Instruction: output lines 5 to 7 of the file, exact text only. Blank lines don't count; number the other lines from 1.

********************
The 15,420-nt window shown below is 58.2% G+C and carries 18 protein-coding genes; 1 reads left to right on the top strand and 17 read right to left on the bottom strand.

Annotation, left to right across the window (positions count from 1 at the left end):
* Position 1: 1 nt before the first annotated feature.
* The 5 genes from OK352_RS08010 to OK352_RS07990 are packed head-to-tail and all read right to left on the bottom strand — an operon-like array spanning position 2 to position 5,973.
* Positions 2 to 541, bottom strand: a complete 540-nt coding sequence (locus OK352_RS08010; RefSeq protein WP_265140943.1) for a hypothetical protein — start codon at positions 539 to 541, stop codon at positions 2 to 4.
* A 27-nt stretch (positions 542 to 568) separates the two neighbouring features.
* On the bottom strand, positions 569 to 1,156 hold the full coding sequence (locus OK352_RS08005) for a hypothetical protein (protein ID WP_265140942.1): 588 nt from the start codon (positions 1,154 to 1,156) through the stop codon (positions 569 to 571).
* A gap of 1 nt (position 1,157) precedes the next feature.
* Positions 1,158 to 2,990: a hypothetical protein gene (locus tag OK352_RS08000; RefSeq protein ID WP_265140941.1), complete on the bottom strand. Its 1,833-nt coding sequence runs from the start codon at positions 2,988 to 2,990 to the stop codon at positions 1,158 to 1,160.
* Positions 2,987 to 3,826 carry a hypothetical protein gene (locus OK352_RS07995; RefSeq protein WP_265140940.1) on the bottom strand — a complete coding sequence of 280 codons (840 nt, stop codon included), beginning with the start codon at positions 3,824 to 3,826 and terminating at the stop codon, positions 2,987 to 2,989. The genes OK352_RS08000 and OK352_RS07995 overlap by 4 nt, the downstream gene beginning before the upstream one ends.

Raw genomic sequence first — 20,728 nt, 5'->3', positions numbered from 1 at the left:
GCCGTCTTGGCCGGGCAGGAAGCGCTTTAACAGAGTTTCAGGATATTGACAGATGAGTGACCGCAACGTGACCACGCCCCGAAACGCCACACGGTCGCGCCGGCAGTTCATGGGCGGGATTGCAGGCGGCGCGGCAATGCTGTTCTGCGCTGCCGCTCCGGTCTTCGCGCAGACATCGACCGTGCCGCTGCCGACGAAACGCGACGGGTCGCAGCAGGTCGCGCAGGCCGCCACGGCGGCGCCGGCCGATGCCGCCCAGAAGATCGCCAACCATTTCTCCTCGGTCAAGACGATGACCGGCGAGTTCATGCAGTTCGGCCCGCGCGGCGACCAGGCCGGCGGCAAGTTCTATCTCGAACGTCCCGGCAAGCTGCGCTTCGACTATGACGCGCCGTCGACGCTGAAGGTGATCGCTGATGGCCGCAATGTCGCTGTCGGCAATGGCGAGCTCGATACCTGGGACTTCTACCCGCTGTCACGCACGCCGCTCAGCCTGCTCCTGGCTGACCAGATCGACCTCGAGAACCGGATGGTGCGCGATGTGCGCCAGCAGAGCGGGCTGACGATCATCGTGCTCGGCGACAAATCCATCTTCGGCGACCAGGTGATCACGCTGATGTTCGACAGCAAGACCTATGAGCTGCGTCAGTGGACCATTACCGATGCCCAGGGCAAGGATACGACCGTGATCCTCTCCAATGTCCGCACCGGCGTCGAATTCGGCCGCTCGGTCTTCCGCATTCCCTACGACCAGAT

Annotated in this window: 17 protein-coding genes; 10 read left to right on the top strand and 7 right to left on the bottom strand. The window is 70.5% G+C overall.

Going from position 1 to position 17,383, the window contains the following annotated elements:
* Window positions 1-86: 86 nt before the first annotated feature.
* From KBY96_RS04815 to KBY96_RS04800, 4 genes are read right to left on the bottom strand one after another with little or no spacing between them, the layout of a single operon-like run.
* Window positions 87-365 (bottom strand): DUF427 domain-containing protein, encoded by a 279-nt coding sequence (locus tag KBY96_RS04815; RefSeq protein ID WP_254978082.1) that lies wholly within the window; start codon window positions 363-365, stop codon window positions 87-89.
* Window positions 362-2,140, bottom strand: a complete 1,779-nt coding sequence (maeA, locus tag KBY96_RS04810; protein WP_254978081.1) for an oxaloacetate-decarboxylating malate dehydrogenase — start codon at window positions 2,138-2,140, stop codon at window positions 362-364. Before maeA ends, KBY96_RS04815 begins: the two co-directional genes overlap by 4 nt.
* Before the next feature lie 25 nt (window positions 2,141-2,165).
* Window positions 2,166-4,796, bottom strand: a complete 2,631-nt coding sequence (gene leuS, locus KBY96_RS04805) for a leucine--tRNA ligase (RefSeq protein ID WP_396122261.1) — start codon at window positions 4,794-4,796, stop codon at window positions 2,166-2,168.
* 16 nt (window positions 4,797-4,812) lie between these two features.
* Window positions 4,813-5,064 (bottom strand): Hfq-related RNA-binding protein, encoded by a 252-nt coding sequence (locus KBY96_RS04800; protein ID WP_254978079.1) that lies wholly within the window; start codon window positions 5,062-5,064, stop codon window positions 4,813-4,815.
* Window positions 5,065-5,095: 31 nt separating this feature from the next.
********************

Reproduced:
* Positions 2 to 541, bottom strand: a complete 540-nt coding sequence (locus OK352_RS08010; RefSeq protein WP_265140943.1) for a hypothetical protein — start codon at positions 539 to 541, stop codon at positions 2 to 4.
* A 27-nt stretch (positions 542 to 568) separates the two neighbouring features.
* On the bottom strand, positions 569 to 1,156 hold the full coding sequence (locus OK352_RS08005) for a hypothetical protein (protein ID WP_265140942.1): 588 nt from the start codon (positions 1,154 to 1,156) through the stop codon (positions 569 to 571).